> Of the 10 recessions since 1950, the average time between the low point in the unemployment rate and the start of a recession was just 3.8 months. The unemployment rate hit a low of 3.7 percent in November, jumped to 3.9 percent in December and to 4.0 percent in January. Now, averages include months below and above 3.8. What’s more, we won’t know when the current recession if we have one begins because that conclusion is reached by the Nat’l Bureau of Economic Research (NBER) long after the fact.
>Bear markets lead the beginning of recessions by 3 to 12 months. The current bull market at 119 months is four times the average of the last 15 bulls going back to 1957
>Nine out of the last 10 recessions have occurred with a Republican in the White House.
> While Q4 corporate profits are very impressive, analysts are dramatically slashing estimates for 2019. FactSet now sees Q1 this year at minus 3.2% down from minus 2.7% a week ago; Q2 at plus 0.3% down from plus 1.0%; Q3 at plus 1.9% down from plus 2.4% and Q4 at plus 8.5% down from plus 9.9%. For the year they see an earnings gain of plus 4.1% down from plus 4.8% a week ago.. The Street may be looking beyond 2019 to 2020 when it sees a rebound in earnings. That’s sheer insanity. By then, a recession will be underway. When the Street sees its folly, it will slash 2020 earnings like it is slashing this year’s.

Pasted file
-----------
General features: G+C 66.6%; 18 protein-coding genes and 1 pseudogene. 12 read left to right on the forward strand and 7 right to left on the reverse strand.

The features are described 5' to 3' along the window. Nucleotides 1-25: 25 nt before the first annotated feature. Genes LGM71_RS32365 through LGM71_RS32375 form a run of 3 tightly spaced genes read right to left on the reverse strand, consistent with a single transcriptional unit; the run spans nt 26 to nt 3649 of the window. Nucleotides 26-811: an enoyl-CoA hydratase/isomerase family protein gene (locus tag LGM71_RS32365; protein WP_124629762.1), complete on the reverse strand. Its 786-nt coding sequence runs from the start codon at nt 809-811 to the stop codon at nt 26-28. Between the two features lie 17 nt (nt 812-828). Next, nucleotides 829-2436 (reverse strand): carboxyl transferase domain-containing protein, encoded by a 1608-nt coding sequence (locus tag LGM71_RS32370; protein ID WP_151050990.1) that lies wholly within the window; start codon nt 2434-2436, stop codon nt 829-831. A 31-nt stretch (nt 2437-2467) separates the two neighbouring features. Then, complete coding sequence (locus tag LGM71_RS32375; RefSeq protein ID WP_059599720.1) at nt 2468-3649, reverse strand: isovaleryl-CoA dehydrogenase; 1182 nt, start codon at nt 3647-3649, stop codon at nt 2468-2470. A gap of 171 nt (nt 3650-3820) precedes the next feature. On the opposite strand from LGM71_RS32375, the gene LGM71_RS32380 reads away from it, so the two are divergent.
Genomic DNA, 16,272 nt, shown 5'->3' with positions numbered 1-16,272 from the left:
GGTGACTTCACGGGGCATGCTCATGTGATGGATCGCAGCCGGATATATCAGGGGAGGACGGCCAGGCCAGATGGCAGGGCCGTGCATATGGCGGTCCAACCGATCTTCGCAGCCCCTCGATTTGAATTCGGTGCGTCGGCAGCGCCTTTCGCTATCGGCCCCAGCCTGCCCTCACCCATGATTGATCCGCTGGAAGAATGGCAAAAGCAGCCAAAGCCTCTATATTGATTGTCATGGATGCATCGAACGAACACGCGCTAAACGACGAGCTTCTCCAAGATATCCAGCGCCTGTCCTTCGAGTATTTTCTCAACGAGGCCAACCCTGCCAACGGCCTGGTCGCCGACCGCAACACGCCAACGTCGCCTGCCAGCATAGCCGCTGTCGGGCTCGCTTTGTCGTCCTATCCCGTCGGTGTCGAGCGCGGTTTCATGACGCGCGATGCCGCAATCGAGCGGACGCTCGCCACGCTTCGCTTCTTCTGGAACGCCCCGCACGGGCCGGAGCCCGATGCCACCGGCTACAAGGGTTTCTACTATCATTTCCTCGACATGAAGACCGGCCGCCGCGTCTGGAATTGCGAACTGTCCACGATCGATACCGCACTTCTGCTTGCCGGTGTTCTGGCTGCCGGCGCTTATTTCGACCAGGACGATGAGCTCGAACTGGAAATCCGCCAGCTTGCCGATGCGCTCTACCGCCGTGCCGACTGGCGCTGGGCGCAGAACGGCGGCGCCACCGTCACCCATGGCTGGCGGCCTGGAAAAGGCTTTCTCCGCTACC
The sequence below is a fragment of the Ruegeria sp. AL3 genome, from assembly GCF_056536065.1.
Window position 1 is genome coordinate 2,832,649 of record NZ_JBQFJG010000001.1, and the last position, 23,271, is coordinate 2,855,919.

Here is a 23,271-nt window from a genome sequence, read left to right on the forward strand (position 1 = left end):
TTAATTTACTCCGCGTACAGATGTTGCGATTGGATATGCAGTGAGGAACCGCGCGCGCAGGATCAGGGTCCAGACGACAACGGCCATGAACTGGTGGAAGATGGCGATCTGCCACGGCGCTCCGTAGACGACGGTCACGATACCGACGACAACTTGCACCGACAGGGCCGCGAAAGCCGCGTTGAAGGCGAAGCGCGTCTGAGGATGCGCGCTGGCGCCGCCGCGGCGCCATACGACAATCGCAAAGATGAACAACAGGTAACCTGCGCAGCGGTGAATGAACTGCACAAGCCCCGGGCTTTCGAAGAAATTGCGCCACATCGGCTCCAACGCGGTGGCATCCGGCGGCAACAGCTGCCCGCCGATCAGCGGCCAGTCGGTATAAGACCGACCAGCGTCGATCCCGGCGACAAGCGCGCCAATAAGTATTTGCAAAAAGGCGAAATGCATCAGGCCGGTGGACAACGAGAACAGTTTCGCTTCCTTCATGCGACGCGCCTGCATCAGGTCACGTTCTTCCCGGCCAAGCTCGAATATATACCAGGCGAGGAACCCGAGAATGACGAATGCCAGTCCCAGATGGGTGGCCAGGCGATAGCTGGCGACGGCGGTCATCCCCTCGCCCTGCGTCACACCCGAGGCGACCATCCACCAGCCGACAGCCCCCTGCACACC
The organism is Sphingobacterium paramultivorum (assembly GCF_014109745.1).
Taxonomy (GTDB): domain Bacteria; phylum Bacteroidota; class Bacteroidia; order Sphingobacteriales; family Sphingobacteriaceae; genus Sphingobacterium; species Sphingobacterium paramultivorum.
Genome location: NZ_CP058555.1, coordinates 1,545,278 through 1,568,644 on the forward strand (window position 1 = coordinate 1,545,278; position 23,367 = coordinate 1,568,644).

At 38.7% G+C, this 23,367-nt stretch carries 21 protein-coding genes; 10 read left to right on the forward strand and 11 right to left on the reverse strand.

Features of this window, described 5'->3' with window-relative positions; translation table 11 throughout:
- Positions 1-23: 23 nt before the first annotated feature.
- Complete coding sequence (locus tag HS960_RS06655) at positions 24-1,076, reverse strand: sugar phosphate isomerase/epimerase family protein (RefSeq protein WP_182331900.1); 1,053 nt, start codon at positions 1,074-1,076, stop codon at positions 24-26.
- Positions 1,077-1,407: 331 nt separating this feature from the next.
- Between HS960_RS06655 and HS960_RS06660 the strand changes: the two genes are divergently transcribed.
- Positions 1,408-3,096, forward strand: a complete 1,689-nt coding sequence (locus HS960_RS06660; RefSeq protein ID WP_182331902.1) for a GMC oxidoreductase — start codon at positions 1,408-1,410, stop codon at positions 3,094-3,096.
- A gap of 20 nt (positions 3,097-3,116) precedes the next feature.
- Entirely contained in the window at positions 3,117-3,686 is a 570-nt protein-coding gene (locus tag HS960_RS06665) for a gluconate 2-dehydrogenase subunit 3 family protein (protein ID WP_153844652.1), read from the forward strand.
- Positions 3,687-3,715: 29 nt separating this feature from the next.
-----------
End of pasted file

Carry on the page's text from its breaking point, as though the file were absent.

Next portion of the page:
>The current economic expansion has lasted 123 months. That’s 65 months (2.1x) longer than the average expansion (58.4 months) going back to 1945.
>Of the 10 recessions since 1950,the average time between the low point in the unemployment rate and the start of a recession was 3.8 Months.
> Of the 10 recessions since 1950, the average time between the low point in the unemployment rate and the start of a recession was just 3.8 months.